Earnings Management in IPOs: Moral Hazard or Signaling?
53 Pages Posted: 4 Jun 2020 Last revised: 29 Jun 2021
Date Written: June 17, 2021
This paper sheds light on the long-standing debate between the opportunistic and information perspectives of earnings management based on a controlled laboratory experiment. We find that low-earnings firms manage earnings more than high-earnings firms, which favors the moral hazard explanation over the one based on the signaling motive. When we introduce a limit on the degree of earnings management (i.e., as a proxy for regulatory power, such as accounting standards, litigation regulations, and reversals in earnings management), earnings management acts more similar to a signaling device. In the treatments with limit, the reported earnings become a more informative indicator of actual earnings, as low-earnings firms reduce earnings inflation, while high-earnings firms increase upward earnings manipulation. Consequently, market pricing efficiency improves, leading to better investor protection. Our findings highlight the importance of accounting regulation as a tool for enhancing the market quality and protecting investor interest.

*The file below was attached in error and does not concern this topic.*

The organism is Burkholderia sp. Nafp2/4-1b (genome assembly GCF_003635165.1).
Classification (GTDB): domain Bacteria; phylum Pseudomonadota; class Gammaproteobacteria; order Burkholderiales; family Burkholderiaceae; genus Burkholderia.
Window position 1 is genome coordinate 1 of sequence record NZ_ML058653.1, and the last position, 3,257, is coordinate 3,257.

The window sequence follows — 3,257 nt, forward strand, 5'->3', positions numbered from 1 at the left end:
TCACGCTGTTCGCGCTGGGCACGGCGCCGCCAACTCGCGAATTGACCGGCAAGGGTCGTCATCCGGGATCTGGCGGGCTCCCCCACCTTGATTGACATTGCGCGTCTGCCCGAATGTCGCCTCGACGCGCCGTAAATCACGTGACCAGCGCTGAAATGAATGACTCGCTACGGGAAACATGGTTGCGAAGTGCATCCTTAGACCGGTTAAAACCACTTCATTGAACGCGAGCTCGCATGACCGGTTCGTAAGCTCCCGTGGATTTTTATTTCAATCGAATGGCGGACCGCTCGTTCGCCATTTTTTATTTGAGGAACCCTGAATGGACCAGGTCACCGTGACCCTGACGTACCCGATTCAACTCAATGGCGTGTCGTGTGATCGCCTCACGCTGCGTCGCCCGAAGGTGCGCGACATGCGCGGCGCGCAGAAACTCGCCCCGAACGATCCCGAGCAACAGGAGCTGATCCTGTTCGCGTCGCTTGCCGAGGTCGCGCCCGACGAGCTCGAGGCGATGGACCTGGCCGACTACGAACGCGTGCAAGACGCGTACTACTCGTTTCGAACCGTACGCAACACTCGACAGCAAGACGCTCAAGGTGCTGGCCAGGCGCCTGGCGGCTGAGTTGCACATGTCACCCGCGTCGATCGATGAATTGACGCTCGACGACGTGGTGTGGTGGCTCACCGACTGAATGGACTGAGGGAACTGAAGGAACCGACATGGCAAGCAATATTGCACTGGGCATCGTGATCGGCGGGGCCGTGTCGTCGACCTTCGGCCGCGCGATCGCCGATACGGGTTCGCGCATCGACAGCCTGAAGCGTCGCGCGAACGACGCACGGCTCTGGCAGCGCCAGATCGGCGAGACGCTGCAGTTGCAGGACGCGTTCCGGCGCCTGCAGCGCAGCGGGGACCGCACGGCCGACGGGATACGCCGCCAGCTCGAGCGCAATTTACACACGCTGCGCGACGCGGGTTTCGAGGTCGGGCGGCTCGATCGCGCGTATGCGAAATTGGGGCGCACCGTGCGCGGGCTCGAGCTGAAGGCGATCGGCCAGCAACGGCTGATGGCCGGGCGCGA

Keywords: G14, M41, D82
JEL Classification: Earnings management, IPO, Moral hazard, Signaling, Experimental finance
Suggested Citation: Suggested Citation